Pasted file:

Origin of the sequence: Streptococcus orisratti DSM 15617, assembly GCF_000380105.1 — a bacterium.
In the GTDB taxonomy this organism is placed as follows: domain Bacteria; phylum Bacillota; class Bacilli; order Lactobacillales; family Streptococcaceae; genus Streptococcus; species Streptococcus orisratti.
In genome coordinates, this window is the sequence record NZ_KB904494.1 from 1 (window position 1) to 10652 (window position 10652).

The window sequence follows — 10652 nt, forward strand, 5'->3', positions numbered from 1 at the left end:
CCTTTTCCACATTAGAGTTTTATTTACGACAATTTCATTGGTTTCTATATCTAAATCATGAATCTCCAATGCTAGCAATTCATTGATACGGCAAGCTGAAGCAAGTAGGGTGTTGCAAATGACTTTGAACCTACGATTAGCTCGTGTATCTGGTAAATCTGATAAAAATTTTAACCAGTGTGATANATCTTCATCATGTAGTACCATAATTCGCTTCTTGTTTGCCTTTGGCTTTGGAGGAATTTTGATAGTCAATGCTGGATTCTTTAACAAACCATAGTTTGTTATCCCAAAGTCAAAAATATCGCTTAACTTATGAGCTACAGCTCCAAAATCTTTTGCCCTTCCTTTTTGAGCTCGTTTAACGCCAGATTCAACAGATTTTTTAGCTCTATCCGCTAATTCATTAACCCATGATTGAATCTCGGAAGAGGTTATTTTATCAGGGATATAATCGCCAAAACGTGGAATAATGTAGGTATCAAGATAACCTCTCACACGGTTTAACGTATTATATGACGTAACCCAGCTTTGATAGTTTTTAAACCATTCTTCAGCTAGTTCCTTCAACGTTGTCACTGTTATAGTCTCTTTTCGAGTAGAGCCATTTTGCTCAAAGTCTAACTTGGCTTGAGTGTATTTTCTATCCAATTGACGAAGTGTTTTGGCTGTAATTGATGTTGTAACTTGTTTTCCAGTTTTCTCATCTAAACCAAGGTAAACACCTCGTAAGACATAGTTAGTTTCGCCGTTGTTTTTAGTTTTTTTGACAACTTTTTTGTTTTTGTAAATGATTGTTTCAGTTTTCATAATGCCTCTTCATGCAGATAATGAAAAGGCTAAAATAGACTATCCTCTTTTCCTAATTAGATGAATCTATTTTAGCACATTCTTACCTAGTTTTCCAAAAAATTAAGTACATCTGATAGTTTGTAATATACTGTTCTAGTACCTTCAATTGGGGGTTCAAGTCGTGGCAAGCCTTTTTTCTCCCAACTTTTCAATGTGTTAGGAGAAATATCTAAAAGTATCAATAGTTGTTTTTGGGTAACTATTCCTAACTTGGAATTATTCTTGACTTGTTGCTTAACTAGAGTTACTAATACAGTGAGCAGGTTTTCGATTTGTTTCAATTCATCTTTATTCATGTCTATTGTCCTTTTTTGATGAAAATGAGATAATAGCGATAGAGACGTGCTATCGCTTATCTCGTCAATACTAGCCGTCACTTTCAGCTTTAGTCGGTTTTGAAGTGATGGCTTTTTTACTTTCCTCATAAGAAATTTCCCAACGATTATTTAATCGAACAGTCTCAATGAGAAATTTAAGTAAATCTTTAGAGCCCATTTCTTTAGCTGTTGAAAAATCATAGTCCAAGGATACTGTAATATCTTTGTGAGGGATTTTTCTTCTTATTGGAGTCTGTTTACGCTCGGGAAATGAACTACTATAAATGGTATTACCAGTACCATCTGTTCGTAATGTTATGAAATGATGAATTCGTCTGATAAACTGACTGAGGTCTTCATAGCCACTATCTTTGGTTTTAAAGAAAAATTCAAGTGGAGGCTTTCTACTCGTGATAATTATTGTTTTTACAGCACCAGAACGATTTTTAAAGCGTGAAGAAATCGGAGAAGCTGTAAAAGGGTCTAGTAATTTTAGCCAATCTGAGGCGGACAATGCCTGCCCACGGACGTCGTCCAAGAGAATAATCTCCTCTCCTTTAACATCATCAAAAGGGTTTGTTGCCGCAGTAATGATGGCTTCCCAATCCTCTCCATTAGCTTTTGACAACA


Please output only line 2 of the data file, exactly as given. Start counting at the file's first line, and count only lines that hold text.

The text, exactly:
In the GTDB taxonomy this organism is placed as follows: domain Bacteria; phylum Bacillota; class Bacilli; order Lactobacillales; family Streptococcaceae; genus Streptococcus; species Streptococcus orisratti.